All these emotions were swirling about when I went to the refrigerator and reluctantly reached for that plastic container of Greek yogurt to begrudgingly eat. But wait… what’s this?

A Greek yogurt that doesn’t suck? What witchcraft is this?!

And that was all I needed to awaken my taste buds. Something as simple as a tasty Greek yogurt brought me real joy. Trust me, it’s not as pathetic as it sounds. I just really enjoyed that yogurt. Liked licked the spoon clean enjoyed it. It reminded me that happiness is something you got to work at. If one brand of yogurt tastes like butt than try another brand. And even if you don’t exactly enjoy being Catholic right now, eventually you’ll come across something that will make it taste sweet again.

I know it’s not much and you were probably hoping for something more substantial that yogurt theology but it’s all I got right now. It’s a little thing, for sure, but I’ll take it because little things are better than no things.

About Katrina Fernandez

Mackerel Snapping Papist

  • Rob Wardle

    And there is always the chance a bearded John Stamos will appear.
    Seriously, thanks you! It must be going around and I’m glad I’m not the only one.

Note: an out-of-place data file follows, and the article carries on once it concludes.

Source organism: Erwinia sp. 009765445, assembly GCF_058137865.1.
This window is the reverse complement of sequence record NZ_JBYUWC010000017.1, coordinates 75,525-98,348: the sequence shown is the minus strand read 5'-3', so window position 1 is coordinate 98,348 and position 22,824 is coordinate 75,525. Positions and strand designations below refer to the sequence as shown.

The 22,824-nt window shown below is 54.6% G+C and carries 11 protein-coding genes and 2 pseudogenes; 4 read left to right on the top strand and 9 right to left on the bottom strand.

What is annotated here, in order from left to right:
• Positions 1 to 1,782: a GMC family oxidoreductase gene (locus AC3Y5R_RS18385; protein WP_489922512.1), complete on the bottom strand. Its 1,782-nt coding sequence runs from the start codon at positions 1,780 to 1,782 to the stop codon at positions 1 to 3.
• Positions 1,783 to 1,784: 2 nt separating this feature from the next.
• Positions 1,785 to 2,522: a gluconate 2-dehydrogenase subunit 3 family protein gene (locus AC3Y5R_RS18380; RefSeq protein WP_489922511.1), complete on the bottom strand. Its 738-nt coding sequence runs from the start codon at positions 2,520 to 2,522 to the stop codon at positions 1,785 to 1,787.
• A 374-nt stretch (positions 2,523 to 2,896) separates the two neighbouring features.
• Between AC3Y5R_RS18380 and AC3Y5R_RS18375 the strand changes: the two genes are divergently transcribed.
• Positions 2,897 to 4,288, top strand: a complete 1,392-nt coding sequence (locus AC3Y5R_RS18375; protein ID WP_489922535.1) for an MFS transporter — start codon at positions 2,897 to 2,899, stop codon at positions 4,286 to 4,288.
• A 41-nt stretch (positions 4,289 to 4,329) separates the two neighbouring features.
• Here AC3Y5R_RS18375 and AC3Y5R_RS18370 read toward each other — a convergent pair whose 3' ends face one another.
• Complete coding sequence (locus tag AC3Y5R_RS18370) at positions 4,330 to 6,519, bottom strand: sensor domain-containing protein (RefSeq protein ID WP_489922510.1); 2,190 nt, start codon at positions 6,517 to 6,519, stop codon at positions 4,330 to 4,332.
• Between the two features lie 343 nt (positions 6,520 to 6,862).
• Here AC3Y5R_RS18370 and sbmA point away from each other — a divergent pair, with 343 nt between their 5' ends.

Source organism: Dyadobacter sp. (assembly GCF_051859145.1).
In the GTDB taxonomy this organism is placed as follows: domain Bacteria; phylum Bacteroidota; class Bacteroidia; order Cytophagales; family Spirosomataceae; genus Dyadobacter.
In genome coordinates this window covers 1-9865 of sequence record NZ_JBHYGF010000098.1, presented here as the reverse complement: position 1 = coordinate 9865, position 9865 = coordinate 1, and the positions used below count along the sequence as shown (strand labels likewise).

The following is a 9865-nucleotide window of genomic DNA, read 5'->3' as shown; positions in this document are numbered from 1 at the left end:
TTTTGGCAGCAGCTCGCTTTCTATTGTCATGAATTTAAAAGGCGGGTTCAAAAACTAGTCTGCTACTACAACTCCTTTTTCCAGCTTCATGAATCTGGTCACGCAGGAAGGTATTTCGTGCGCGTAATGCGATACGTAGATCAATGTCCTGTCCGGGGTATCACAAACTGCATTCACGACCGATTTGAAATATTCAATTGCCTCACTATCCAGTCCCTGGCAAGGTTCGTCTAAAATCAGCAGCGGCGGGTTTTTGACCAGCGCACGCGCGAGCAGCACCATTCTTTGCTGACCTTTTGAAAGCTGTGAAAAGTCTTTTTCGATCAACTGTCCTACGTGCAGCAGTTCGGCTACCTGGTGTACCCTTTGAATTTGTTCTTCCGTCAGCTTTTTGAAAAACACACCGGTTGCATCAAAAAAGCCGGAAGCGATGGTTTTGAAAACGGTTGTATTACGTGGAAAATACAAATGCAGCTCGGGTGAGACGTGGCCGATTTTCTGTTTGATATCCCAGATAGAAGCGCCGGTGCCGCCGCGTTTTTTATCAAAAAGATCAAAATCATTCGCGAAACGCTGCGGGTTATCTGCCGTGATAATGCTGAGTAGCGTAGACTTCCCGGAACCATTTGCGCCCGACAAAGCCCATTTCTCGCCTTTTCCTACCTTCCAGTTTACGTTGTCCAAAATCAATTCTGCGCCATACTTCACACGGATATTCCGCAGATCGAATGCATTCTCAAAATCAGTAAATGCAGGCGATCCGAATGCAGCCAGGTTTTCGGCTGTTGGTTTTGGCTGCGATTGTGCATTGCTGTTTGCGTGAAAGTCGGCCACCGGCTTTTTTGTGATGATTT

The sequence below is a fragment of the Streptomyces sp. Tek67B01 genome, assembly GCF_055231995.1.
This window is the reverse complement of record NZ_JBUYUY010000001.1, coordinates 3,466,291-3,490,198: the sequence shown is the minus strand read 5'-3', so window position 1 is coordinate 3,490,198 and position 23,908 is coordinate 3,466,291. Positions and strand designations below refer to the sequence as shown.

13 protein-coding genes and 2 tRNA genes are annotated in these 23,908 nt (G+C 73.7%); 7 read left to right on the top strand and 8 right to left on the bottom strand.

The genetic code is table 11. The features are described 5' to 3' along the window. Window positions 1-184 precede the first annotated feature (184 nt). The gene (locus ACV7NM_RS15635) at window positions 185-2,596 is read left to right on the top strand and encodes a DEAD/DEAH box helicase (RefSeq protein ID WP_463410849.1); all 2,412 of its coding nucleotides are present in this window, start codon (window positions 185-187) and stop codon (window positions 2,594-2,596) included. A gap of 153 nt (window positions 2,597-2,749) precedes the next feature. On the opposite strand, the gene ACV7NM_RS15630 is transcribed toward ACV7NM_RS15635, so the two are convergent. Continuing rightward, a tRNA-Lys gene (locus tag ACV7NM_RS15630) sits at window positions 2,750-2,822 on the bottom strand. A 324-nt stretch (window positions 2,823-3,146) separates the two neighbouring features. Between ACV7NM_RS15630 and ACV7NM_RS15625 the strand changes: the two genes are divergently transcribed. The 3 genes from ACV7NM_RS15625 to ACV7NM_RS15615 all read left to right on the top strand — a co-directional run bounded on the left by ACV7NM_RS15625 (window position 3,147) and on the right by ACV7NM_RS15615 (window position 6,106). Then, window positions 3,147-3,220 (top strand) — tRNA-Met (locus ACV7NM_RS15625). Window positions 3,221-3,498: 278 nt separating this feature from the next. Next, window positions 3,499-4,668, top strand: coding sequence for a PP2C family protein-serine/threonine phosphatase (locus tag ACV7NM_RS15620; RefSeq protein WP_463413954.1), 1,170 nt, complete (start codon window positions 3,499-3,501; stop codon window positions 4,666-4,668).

• vox borealis

    I can’t muster an ounce of enthusiasm for this pope

    I know exactly what you mean, and I’ve pondered this a lot lately. But then it occurred to me that maybe this is a good thing. My whole conscious life was JPII—he was all I knew of the papacy—and then I was blessed to have BXVI, whom I revered like another grandfather. And then Francis. Maybe my personal lack of enthusiasm for the current pontiff (one shared by some but not everyone—he certainly has his fans) is reminder that as Catholics we don’t worship the pope. The papacy is a vastly important office, the man himself an important successor to Peter. But there have been good popes and bad ones, exciting ones and boring ones, artist-popes and diplomats and soldiers and crooks and saints. Through it all, the Church continues. And it is not the Popes we follow, but Christ.

  • Paulette Couturier

    Your blog is my favorite, it’s the first one I look at. <3

  • victor